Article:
Wow, them cog-NO-sent-ai in UK musta bin persnickety, Peter Kohler. Ah, reeeally luvs mah Moderne. Ah gots a double bottle rack on the drops, a nice Brooks pro under me, a seat bag, and ah likes the feel of this frame better'n ma frrrench bikes...and ah likes mah frrrench bikes a heeeeap. Go figgur.
Seriously, I do think the frame angles are conservative...and the ride is oh so comfy (feels similar to my Raleigh Competition and I like that soft frame too). IMHO, the RRA Moderne aimed at sporting riding rather than race riding no doubt. But since when is that a lesser thing? No one slights a touring Herse for not being a racing Herse. They marvel at what it is. I look at the Moderne the same. It is marvelous for what it is.
The Raleigh was always in a tug of war spiritually between practicality/durability on the one hand and performance on the other. An apparently true legend is: the founder thought his life was saved by the exercise of practical bicycling. In turn, his company always had that predisposition at least through the 50s. But they had to race to sell, too. I have a hunch the Raleigh only half embraced racing ever even though they were quite good at it (they had the best technology and the most money, why shouldn't they have been?). Yes, they made some of the best racing bikes ever, just like Ford made some of the best racing cars ever. But neither company's corporate heart was ever really in racing and racing bikes imho. Part of it was the Raleigh was a huge, bureaucratic bottom line company. They raced because racing Sunday sold on Monday (or something like that). But part of it was the founder's and his followers' devotion to the idea of the bicycle as a practical, durable item that could save a person's life as well as supplement his mobility.
What I like about the Raleigh Record Ace Moderne that I have is that it seems to me an ultimate extrapolation of a Raleigh Tourist, if you will...something not everybody (perhaps few actually) wishes for, but I do. It is as good as a practical bike can get without getting into the narrow purpose design of a racing bike. Excellence in any category is worth extolling, don't you think?
Anyway, many of the Raleigh's bicycles were one or the other over the years. But these Lentons and Record Aces, I am told, and, imho, my Record Ace Moderne were stellar combinations of both.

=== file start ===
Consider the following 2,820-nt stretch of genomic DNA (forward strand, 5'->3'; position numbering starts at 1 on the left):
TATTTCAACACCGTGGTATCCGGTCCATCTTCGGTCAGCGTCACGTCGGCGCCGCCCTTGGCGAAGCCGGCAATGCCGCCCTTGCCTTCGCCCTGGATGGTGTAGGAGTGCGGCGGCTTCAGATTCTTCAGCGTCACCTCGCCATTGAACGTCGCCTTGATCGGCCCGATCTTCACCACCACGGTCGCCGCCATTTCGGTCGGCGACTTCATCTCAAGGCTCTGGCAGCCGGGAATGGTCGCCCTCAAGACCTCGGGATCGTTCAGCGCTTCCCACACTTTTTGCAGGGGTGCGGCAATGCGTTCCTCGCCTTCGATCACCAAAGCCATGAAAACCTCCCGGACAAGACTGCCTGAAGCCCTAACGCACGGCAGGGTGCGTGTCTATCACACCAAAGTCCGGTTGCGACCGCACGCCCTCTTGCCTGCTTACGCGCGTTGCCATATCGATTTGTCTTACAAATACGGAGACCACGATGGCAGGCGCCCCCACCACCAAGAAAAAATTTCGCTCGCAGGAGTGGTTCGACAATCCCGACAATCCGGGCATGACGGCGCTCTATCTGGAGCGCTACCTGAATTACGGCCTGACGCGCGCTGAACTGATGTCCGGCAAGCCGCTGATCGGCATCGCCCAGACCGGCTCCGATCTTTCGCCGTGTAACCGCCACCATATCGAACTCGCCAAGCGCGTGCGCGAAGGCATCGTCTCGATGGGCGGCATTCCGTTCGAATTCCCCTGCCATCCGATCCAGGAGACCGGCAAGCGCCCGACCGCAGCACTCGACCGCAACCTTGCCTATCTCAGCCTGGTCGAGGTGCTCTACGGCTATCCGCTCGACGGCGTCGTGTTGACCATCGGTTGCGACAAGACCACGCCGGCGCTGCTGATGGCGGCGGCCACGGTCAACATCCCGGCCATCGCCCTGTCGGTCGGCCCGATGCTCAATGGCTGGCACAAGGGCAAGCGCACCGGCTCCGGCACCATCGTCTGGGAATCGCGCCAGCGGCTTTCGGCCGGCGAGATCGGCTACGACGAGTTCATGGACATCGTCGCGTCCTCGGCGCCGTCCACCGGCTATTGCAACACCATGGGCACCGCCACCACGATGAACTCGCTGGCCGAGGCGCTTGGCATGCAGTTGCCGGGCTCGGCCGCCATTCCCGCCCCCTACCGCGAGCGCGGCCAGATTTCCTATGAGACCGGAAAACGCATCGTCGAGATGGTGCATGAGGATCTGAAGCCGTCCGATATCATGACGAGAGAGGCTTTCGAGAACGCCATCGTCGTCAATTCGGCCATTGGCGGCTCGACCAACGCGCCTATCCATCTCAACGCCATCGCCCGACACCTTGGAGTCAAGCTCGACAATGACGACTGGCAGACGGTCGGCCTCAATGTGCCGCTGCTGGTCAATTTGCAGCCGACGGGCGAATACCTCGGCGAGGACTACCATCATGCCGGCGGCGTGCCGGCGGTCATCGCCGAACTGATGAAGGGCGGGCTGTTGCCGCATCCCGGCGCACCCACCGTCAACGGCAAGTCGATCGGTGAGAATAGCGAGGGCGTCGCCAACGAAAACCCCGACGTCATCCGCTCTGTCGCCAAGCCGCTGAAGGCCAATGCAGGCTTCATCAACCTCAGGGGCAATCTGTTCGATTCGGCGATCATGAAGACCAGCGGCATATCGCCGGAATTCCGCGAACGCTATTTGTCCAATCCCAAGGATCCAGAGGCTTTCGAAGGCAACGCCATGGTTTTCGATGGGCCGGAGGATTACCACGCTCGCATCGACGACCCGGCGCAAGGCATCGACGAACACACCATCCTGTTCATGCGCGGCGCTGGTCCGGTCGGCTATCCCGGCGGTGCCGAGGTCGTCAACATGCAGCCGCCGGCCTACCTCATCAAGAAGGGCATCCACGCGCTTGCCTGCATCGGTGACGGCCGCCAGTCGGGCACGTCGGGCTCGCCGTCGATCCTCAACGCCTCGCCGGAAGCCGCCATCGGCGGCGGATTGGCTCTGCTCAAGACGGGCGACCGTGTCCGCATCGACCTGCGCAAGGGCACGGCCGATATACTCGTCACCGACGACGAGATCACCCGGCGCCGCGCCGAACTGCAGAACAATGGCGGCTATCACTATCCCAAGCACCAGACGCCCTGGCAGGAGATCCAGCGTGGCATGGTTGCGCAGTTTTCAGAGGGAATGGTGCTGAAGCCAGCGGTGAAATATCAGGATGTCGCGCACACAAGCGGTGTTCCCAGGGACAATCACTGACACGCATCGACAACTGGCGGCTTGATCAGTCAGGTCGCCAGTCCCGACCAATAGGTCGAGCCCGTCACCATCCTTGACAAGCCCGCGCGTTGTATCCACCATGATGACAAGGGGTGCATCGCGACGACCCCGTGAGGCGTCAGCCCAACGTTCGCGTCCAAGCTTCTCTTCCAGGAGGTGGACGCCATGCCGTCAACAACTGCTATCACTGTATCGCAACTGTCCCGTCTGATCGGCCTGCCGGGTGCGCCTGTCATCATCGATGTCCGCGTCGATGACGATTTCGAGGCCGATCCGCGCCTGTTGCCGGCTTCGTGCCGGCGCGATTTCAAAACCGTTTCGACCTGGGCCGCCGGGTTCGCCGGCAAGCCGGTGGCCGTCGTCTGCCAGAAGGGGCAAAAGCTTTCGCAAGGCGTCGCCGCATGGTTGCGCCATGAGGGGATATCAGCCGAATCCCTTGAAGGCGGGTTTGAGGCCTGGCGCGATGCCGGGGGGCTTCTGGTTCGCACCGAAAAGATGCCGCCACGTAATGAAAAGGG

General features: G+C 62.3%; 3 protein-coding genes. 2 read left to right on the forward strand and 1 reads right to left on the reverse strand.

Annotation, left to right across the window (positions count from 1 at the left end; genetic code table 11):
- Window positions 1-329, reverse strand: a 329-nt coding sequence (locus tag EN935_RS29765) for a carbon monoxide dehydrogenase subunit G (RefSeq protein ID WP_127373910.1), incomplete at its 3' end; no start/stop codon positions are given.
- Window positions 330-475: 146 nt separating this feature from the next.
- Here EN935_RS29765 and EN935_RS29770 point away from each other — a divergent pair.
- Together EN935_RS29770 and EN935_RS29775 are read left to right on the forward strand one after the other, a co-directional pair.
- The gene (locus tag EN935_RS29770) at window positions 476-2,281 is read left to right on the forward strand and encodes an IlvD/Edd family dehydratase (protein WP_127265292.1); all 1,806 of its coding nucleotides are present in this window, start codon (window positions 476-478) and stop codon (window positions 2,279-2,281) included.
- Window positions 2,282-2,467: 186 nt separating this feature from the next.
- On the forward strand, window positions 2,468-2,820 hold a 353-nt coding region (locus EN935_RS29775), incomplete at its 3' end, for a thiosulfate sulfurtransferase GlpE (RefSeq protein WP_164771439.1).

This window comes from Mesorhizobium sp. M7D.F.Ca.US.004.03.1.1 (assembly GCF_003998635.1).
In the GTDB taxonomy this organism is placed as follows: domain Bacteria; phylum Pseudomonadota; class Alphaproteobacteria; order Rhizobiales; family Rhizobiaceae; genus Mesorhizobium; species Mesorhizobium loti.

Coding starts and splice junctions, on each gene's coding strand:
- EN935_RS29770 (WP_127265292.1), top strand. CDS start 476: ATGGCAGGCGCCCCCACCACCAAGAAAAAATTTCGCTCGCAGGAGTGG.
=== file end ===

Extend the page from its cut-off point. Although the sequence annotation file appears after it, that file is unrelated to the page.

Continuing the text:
And if what you say is true...that it was not a way of getting rid of old stock...then it would seem to have been an attempt by the Raleigh to resuscitate the well-rounded sporting bike in a market niche between the balls to the walls racing frame and the humble Tourist style. Too bad it failed. It was a hell of a bicycle. Had it caught on again, maybe an entire generation of bike boom bike buyers a decade later might have gotten hooked on good, well rounded bicycles and been spared the gas pipe framed, hemmorhoids waiting to happen faux racing bikes that got dumped on these shores instead. The Raleigh could have made these Modernes by the zillion at a modest price. But if ifs and buts were candy and nuts, as they say.
Regardless, thanks for your insights. As always, Peter, you are far more knowledgeable than I. I had not heard about the difference in lugs. What I had heard was that this was an attempt to resuscitate interest in this kind of bike by offering it with either the old fashioned hub gear, which mine came with, or derailleur gearing then sharply rising in popularity (mine has a mount for a derailleur shifter). I've been told my bike has the then state of the art (at least at Raleigh) clincher rims along with some fine for the time side pull hiduminium brakes. A stock bike? Okay. But still a fine one. And, no, racing bikes didn't carry a hub dyno up front, but I'm deeeelighted mine has one. Think of the RRA Moderne as a GT to the RRA's sports car, and I think the picture comes clear. Again, too bad no one wanted a GT. Grand Touring has its place.
Los Olivos, CA
> The RRA Moderne was not an effort to reuse bits from
> the old (1948) pattern
> RRA. The lugs are completely different as are the
> frame angles. And the
> components were also different. If anything the 1957
> version offered less..
> it was sold as a "stock" machine with no options
> whereas the 1948 one had
> the pick of the litter in choice British components.
> The RRA Moderne, maybe for these reasons, was not
> well received by the UK
> cognoscenti and proved short-lived. It proved the
> very last top-end Raleigh
> lightweight for the UK market until the 1980s and
> for the US one until 1969.
> Peter Kohler
> Washington DC USA
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